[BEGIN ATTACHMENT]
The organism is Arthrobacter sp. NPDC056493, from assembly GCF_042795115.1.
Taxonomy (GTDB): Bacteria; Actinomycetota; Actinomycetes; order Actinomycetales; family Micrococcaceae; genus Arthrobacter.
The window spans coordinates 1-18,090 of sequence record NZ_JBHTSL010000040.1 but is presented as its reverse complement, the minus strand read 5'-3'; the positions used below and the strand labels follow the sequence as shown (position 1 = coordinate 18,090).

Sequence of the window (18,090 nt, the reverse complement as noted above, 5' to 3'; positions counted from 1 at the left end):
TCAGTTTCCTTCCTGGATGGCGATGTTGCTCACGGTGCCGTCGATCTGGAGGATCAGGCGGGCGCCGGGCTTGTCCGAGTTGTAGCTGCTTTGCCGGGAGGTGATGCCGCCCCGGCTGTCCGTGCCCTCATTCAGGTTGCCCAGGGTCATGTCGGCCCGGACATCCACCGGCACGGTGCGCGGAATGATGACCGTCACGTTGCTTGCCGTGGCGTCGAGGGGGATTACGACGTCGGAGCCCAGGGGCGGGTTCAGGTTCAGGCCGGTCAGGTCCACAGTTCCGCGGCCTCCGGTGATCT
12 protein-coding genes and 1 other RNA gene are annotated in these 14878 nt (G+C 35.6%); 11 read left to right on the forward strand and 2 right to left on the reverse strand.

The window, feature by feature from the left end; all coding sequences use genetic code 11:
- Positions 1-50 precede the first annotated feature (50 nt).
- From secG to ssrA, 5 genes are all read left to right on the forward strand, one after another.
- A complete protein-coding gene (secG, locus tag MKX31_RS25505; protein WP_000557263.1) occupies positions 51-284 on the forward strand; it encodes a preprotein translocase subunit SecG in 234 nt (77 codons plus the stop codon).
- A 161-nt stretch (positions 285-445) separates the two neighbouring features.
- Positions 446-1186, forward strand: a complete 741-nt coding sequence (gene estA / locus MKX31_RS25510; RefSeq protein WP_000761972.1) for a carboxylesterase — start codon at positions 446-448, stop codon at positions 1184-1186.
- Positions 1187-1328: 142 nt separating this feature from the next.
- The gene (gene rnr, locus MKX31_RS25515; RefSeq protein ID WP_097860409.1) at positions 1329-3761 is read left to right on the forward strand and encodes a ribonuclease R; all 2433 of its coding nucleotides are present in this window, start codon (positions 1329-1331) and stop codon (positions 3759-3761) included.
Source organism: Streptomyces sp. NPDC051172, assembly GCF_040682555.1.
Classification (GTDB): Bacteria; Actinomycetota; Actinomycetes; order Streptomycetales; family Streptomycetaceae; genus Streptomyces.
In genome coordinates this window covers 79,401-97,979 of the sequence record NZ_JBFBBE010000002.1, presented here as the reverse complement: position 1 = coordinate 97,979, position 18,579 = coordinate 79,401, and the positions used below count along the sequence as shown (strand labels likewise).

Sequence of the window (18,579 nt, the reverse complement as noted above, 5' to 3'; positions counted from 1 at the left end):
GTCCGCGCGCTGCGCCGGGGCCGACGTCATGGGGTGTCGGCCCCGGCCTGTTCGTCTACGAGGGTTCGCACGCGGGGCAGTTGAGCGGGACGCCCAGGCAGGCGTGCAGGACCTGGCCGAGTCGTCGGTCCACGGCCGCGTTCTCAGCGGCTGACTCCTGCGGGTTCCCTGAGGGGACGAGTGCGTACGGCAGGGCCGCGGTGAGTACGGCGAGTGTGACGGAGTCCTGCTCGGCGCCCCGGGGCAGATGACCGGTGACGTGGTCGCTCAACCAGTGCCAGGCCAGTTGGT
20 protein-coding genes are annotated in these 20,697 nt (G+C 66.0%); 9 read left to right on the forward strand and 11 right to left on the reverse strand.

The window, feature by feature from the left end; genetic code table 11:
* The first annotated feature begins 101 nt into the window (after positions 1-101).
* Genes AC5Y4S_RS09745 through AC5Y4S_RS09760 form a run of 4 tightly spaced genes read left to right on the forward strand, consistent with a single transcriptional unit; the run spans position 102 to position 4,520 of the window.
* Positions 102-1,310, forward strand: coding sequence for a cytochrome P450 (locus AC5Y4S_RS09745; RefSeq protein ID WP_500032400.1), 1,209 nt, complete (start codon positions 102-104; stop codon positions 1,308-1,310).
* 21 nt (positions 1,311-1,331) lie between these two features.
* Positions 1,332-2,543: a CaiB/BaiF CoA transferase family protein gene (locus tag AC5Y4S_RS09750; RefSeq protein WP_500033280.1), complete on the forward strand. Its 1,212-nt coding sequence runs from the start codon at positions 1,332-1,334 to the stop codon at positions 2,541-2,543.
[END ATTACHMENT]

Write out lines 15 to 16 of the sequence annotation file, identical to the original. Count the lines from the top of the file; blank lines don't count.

Source organism: Streptomyces sp. NPDC051172, assembly GCF_040682555.1.
Classification (GTDB): Bacteria; Actinomycetota; Actinomycetes; order Streptomycetales; family Streptomycetaceae; genus Streptomyces.